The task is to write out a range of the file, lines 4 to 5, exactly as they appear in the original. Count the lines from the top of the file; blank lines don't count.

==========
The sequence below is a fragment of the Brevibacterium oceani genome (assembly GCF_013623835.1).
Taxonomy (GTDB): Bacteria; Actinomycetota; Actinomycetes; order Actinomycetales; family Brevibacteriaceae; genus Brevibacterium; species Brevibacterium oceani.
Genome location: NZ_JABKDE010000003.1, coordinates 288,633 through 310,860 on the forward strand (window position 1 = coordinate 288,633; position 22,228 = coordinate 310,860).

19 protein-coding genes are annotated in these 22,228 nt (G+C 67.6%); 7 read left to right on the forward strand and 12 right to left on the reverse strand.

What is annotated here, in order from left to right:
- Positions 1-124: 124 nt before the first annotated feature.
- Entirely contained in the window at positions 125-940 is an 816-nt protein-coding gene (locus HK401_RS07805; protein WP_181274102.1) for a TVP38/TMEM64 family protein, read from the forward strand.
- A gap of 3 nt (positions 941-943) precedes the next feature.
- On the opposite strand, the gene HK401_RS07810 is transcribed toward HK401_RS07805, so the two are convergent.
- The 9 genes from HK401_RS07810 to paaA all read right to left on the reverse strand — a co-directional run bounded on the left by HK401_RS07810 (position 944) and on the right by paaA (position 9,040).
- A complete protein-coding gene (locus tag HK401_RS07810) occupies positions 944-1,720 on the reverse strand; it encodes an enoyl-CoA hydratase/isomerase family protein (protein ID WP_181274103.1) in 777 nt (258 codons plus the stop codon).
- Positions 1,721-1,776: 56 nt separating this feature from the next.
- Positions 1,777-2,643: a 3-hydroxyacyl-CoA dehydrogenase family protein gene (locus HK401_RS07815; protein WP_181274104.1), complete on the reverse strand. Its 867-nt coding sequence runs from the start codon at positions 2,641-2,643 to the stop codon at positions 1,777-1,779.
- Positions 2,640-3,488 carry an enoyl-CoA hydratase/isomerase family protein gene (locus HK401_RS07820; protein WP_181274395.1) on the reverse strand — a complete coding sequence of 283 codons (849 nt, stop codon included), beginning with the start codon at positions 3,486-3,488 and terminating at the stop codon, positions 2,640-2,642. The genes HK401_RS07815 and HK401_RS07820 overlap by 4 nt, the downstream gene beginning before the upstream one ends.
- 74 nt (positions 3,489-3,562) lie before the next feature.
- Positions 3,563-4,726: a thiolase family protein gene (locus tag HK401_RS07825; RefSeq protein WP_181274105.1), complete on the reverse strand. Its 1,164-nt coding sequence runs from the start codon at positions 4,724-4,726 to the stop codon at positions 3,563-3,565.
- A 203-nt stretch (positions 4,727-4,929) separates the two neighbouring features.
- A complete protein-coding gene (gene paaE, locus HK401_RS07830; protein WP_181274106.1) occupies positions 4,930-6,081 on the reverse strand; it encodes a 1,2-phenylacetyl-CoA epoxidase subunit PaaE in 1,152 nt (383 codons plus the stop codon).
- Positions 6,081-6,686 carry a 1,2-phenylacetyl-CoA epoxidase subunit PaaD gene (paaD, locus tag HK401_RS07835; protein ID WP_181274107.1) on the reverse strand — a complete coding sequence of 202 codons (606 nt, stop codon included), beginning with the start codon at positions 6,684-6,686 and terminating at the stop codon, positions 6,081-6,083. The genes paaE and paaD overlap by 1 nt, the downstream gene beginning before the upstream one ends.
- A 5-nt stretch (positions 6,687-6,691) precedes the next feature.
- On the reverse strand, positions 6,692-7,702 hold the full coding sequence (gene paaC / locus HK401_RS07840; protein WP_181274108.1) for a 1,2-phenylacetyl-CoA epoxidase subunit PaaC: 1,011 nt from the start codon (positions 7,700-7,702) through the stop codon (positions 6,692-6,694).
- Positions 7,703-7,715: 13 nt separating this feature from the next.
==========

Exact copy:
19 protein-coding genes are annotated in these 22,228 nt (G+C 67.6%); 7 read left to right on the forward strand and 12 right to left on the reverse strand.

What is annotated here, in order from left to right: